The European Commission has withdrawn its request to review ACTA’s compatibility with the EU law in the European Court of Justice. The move virtually ensures the treaty will never be adopted in the Union.
The European Comission’s move was reported by MEPs from the Socialists and Democrats alliance.
“I welcome this news from the Commission today,” said S&D Euro MP David Martin, the author of the parliamentary report on ACTA, as cited by The Register. “The EU cannot be party to an agreement without European Parliament ratification. MEPs overwhelmingly rejected ACTA in July and I am pleased that the Commission has acknowledged this is the end of the road for ACTA in the EU thanks to the Parliament.”
The European Commission made the appeal to the court in July, after ACTA (the Anti-Counterfeiting Trade Agreement) had received a knockout blow from the European Parliament. At the time MEPs roundly rejected the treaty with 478 votes against, and only 39 in favour.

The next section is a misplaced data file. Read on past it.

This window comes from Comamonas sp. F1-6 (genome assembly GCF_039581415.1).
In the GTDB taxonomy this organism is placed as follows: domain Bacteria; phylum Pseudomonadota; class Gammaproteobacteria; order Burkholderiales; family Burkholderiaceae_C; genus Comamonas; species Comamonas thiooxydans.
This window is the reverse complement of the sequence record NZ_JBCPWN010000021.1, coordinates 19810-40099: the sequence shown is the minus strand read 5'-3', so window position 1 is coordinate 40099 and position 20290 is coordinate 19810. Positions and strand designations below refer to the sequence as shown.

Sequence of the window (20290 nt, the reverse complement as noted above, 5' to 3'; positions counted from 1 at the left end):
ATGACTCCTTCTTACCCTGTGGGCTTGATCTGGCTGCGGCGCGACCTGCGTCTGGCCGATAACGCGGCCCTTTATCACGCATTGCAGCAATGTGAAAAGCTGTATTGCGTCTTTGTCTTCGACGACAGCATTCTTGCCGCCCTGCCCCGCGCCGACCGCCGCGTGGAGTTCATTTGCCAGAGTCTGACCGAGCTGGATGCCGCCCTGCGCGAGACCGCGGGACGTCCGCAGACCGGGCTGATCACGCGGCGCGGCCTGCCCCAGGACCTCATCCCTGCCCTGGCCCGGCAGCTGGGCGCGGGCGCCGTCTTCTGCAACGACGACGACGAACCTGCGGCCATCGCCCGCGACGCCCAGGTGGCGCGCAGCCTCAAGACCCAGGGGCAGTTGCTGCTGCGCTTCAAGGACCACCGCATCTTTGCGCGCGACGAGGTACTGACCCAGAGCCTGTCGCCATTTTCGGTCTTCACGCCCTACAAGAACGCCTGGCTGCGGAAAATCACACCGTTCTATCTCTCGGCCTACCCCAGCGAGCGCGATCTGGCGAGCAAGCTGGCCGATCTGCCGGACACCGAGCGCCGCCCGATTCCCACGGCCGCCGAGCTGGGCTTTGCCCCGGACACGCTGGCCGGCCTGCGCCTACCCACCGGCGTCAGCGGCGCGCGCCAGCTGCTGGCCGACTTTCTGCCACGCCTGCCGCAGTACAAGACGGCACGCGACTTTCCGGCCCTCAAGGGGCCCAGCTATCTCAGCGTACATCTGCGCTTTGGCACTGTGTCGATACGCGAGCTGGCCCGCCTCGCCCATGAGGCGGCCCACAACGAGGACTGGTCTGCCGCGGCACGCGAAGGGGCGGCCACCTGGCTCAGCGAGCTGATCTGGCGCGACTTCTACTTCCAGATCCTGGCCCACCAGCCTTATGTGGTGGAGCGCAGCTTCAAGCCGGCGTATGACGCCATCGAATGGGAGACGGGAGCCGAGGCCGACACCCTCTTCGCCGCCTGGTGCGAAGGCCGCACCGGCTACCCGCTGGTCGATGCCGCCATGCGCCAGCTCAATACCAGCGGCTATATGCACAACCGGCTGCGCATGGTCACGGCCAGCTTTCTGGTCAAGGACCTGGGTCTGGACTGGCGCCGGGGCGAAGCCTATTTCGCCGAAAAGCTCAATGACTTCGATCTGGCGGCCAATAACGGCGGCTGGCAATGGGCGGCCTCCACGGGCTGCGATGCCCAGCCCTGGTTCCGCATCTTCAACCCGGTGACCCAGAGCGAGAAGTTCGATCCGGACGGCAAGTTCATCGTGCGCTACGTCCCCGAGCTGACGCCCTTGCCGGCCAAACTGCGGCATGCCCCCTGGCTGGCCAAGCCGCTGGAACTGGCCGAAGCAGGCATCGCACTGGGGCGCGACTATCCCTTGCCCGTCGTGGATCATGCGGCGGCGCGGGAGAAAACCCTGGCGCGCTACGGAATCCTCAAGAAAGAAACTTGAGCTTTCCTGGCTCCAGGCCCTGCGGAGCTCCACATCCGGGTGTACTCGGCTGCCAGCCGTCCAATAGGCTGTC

Even before that, in February this year the adoption of ACTA was suspended due to mass protests against it, with critics slamming the agreement for its breaches of human rights, that it would protect copyright at the expense of freedom of speech on the Internet.
Intended as a global treaty, ACTA started to be developed in 2007 as a means to target copyright and patent violations in a wide range of industries. ACTA has been signed by the US, Australia, Canada, Japan, Morocco, New Zealand, Singapore, Mexico, South Korea and 22 EU member states.
Of all those countries, only Japan has ratified it so far. The treaty will come into force for the countries which ratified it when at least 5 more pass the relevant legislation.